Winter Storms Paralyze US Railroads

The aftermath of the blizzard in Evansville, IN.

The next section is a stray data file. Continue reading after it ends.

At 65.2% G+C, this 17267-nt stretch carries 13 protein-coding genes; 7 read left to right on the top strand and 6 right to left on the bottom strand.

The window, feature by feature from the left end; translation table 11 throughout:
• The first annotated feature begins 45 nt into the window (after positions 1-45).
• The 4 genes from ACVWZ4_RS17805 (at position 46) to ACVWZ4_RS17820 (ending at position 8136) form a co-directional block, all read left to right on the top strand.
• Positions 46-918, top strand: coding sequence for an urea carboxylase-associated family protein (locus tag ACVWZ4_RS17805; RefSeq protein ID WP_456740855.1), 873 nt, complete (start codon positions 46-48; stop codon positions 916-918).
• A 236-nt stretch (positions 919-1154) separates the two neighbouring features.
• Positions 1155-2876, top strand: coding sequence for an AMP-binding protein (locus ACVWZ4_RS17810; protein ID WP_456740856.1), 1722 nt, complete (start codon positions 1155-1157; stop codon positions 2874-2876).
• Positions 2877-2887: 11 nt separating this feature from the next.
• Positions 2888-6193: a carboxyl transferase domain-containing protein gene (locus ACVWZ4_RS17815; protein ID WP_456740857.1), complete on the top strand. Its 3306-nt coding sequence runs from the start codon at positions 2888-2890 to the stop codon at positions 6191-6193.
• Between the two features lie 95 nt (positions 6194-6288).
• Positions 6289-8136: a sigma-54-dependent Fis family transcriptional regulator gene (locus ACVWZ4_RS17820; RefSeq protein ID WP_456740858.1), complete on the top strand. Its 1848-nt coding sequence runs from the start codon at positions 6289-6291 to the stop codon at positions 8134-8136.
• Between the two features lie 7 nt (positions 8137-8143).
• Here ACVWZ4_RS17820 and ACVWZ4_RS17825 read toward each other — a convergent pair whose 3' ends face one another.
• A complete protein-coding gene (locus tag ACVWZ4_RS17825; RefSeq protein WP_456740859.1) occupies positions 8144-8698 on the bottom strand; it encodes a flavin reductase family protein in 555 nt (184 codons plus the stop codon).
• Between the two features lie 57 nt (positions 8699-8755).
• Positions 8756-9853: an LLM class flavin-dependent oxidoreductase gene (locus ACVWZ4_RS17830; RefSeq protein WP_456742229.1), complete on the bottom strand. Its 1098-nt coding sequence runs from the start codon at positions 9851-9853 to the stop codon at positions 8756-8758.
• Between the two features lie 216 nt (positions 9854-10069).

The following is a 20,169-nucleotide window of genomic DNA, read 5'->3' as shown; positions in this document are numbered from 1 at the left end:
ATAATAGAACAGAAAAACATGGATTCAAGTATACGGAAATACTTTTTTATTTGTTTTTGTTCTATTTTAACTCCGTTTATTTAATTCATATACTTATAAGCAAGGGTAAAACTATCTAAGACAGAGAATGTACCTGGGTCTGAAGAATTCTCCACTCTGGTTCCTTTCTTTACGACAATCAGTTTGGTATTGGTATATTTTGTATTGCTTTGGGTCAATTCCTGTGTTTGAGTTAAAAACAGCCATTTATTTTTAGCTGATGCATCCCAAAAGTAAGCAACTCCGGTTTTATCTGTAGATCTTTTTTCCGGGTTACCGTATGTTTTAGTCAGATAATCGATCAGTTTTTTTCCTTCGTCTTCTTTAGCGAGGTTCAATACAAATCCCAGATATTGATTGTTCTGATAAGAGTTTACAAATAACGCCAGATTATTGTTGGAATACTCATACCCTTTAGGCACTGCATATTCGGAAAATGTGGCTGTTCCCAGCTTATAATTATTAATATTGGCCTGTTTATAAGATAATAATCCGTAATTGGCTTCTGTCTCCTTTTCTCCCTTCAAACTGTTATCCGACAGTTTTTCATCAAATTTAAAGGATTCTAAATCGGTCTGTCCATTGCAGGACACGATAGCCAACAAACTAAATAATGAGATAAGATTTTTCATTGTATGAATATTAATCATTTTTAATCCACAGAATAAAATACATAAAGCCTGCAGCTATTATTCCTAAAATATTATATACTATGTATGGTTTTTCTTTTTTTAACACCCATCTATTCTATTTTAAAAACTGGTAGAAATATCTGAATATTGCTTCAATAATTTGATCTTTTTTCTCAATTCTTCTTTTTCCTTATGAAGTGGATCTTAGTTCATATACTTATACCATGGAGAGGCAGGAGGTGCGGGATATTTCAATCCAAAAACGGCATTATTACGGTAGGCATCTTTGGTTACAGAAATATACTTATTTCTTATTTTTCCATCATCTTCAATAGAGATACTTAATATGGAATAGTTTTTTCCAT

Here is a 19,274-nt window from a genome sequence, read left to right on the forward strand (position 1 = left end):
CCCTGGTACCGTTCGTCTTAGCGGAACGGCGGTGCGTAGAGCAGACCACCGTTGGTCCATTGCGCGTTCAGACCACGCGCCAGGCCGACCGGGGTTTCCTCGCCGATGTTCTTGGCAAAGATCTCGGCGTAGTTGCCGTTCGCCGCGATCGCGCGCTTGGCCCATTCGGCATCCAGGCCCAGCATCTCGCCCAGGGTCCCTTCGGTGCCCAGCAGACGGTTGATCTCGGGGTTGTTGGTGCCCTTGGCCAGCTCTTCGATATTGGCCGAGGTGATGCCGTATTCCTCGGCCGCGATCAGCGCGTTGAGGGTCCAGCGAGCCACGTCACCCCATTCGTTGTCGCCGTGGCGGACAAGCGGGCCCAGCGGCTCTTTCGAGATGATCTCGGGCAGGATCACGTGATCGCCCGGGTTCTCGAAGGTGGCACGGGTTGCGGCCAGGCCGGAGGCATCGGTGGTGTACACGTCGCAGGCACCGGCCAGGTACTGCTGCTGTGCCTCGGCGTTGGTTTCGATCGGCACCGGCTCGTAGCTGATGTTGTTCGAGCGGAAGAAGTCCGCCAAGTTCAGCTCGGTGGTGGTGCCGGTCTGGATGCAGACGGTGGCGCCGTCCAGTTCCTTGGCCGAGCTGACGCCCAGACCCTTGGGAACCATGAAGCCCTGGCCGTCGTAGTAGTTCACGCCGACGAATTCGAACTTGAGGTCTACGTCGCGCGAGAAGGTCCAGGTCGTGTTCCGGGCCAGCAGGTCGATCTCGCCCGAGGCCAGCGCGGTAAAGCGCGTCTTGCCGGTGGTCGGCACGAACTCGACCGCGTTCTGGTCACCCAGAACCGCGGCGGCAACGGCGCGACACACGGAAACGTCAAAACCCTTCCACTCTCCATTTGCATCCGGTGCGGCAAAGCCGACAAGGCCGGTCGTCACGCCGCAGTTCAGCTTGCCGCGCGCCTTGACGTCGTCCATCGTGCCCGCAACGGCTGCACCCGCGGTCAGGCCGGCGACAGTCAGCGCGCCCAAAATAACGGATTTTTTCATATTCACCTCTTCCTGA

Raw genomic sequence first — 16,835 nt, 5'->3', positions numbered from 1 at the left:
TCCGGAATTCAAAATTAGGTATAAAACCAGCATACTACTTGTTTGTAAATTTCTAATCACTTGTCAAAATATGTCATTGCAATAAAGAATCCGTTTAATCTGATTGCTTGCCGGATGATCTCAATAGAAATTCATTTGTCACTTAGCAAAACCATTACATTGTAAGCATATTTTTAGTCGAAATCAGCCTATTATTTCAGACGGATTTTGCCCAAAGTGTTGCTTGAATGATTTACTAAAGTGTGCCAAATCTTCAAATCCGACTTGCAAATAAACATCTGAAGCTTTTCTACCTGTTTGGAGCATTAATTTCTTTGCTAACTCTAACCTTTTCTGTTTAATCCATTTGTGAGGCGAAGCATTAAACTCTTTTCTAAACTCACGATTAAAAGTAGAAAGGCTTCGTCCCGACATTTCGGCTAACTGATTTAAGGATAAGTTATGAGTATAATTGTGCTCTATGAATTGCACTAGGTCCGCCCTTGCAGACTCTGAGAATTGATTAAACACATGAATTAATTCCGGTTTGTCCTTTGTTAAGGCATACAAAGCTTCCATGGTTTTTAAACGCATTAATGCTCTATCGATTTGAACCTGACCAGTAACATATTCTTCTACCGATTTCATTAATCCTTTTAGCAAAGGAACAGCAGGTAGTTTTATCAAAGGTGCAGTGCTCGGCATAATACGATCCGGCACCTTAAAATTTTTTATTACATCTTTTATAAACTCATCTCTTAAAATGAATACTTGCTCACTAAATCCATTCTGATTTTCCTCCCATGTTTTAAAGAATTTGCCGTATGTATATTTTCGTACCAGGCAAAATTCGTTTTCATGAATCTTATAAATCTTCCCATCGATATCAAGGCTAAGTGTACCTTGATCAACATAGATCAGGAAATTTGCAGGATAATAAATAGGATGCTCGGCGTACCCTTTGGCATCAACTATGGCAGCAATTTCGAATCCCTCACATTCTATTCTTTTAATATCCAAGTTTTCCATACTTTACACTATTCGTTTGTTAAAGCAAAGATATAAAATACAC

January 13 1918, Chicago–The United States’ railroads had been struggling to keep up with the new demands imposed on it by the war.  This had led to the nationalization of the railroads in December under the direction of Treasury Secretary McAdoo.  One of the most pressing issues was an increasing lack of rolling stock in the Midwest and West, as the railroads had been reluctant to move empty freight cars back from the East Coast ports.  McAdoo’s USRA was working to alleviate this problem, with a dedicated “Freight Moving Week” set to begin on January 14.  However, before this could begin, the Midwest was hit with terrible winter weather.  Temperatures ranged between -10 and -20 degrees Fahrenheit across the Midwest, with blizzard conditions dropping a foot of snow across the area.  In some of the worst conditions seen so far in the 20th century, the railroad system temporarily ground to a halt, setting back McAdoo’s efforts.

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